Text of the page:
But Blair was being disingenuous in pretending that Tutu was ignoring Saddam Hussein’s murderous side. What Tutu pointed out was that “the cost of the decision to rid Iraq of its by-all-accounts despotic and murderous leader has been staggering,”

The more important issue is this: can the powerful sit in judgment on the less powerful, when they will not play by the same rules they impose on others?

To date, the French and the Brits have paid no price for the depredations of their colonial enterprise, including many countries in Africa and Asia.

Even today, the US continues to believe it can order any assassination, and use any weapon, to strike at anyone it decides is a threat to the US.

Tutu is, in fact, being circumspect in singling out only Blair and Bush, when President Obama continues to tread the same path of unilateral killings in the name of tackling terror.

Apart from the well-known assassination of Osama bin Laden inside Pakistan, the US has over the last eight years killed possibly upto 3,000 people in Afghanistan through drone attacks on suspected militants, and as many as 15 percent of these killings may not even be terrorists or militants. That means 450 murders of possibly blameless people (read here)– collateral damage in this war on terror.

If Bush and Obama are not accountable for these wrongful deaths, who is?

The US also maintains a list of people who can be assassinated on the same ground – as a potential terror threats – and the list can include American citizens too.

The Washington Post reported in 2010 that the CIA had put Anwar al-Awlaki, an American al-Qaeda militant who is alleged to have attempted to bomb a Detroit-bound airline, on a “kill or capture” list.

Little wonder, al-Awlaki was assassinated in October 2011. Killing American citizens needs sanction directly from the US President, and Obama apparently sanctioned his killing.

When Obama gave the go-ahead a year earlier, the Post quoted CIA spokesman Paul Gimigliano without irony: "This agency conducts its counter-terrorism operations in strict accord with the law."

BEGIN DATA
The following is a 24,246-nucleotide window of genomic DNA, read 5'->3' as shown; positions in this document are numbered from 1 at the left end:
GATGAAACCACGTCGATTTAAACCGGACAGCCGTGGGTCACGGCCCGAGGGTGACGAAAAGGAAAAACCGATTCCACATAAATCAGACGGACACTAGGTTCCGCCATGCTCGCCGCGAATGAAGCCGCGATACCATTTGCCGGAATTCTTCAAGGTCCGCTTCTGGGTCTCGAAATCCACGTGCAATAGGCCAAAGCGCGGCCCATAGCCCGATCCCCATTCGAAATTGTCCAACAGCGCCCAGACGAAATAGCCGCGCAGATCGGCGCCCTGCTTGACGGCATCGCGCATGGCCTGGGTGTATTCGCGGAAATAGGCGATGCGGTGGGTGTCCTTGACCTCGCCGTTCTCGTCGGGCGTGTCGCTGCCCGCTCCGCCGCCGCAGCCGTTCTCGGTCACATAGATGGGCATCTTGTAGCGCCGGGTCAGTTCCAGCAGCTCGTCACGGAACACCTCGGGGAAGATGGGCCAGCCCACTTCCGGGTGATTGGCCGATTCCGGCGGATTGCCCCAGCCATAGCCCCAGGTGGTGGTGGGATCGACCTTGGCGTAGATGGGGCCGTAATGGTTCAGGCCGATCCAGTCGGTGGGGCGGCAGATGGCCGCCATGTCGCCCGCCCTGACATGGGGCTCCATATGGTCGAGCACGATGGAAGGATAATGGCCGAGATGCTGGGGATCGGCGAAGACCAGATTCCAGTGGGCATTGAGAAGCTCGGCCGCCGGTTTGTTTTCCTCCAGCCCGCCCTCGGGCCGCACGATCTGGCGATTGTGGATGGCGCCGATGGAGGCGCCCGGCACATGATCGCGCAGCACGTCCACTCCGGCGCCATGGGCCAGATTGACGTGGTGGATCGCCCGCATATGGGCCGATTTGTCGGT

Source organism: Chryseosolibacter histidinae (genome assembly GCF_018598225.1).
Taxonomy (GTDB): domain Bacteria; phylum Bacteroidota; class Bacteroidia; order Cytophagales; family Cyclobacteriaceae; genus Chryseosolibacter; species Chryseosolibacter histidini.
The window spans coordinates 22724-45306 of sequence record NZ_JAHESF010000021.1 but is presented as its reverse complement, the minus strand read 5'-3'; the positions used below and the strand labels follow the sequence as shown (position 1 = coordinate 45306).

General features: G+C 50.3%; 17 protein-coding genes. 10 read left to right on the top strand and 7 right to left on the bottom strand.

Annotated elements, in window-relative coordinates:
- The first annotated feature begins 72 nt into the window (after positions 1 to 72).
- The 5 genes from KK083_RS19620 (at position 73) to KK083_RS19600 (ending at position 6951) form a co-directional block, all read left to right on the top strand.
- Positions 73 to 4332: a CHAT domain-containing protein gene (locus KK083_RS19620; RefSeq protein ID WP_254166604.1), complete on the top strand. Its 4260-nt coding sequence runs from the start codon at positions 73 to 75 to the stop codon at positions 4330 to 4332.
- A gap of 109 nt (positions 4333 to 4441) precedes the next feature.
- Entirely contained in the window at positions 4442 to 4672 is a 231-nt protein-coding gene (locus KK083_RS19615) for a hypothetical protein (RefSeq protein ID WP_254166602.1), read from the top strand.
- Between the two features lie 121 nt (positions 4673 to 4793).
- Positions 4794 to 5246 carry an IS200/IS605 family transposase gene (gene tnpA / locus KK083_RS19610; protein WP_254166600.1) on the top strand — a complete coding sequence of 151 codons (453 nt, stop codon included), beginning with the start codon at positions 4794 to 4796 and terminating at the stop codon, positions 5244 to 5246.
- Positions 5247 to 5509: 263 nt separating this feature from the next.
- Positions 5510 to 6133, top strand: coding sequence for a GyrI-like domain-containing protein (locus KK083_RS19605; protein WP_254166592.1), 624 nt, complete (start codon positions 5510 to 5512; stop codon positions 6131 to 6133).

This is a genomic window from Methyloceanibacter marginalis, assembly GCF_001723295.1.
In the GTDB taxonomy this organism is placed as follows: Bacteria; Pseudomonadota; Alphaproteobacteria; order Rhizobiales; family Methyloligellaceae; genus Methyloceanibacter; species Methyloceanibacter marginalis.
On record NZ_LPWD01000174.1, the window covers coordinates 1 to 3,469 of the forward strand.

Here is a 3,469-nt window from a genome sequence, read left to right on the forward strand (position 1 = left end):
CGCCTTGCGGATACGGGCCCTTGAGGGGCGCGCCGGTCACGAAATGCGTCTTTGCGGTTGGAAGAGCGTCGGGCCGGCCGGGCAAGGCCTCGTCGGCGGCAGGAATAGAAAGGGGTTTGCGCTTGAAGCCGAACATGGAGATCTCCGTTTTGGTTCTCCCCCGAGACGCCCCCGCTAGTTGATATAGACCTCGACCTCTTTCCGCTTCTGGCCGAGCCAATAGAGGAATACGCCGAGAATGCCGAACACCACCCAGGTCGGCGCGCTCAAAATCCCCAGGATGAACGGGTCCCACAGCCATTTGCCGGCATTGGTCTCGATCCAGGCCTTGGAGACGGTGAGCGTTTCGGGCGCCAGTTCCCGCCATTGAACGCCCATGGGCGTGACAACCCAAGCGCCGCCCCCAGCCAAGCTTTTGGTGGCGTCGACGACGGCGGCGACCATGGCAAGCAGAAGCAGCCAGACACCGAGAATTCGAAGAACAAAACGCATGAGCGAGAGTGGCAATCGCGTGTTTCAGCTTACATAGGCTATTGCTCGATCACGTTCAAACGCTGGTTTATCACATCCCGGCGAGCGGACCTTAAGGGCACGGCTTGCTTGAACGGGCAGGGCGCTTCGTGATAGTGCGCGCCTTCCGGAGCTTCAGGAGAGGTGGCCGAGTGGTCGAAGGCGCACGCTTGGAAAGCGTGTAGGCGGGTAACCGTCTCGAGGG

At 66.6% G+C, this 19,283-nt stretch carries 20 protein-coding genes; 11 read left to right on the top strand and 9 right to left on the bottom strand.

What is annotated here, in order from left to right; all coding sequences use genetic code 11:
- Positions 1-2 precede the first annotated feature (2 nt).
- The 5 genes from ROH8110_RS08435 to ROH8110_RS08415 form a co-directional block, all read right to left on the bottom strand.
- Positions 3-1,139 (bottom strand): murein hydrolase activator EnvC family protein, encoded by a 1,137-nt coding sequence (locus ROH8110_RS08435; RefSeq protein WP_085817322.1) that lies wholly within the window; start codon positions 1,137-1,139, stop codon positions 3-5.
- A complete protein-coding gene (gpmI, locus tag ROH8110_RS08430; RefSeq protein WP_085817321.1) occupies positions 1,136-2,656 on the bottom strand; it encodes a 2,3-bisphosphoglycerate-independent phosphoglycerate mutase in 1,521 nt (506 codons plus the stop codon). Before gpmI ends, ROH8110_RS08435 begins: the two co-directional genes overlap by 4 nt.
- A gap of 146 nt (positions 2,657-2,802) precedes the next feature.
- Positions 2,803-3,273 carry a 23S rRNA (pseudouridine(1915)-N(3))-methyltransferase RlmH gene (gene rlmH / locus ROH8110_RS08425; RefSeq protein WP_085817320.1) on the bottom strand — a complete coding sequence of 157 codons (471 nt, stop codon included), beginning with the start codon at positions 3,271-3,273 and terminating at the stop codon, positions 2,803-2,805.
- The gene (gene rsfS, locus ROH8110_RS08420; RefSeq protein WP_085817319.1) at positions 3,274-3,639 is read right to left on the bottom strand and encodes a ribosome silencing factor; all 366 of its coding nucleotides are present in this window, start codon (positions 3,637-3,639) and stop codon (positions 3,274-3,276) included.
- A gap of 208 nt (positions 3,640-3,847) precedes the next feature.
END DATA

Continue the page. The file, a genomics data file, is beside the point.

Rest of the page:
Anthony Gregory, writing for the Center for Research on Globalisation portal, quotes a Reuters report confirming the existence of a secret group that authorises such assassinations.

“American militants like Anwar al-Awlaki are placed on a kill or capture list by a secretive panel of senior government officials, which then informs the president of its decisions, according to officials. There is no public record of the operations or decisions of the panel, which is a subset of the White House’s National Security Council, several current and former officials said. Neither is there any law establishing its existence or setting out the rules by which it is supposed to operate.”

If there is no law establishing this assassination committee, one wonders why the CIA thinks it is operating within the four corners of the law. The only purpose of the group apparently is to generate the kill list, and the only safeguard is Obama’s signature, if the killing of an American citizen is involved. Killings of non-Americans can apparently be done by the committee, at will.

Archbishop Tutu’s comments may have jarred sensibilities in the US and Britain, where the powerful are used to sitting in judgment rather than being judged themselves, but it is clear that his call for trying Bush and Blair does not go far enough.

President Obama’s actions and assassination panels cannot be exempt from the world’s scrutiny and may not be some day.

Nothing, of course, is going to happen now. But Tutu’s truth cannot remain buried forever in the shifting sands of international power equations.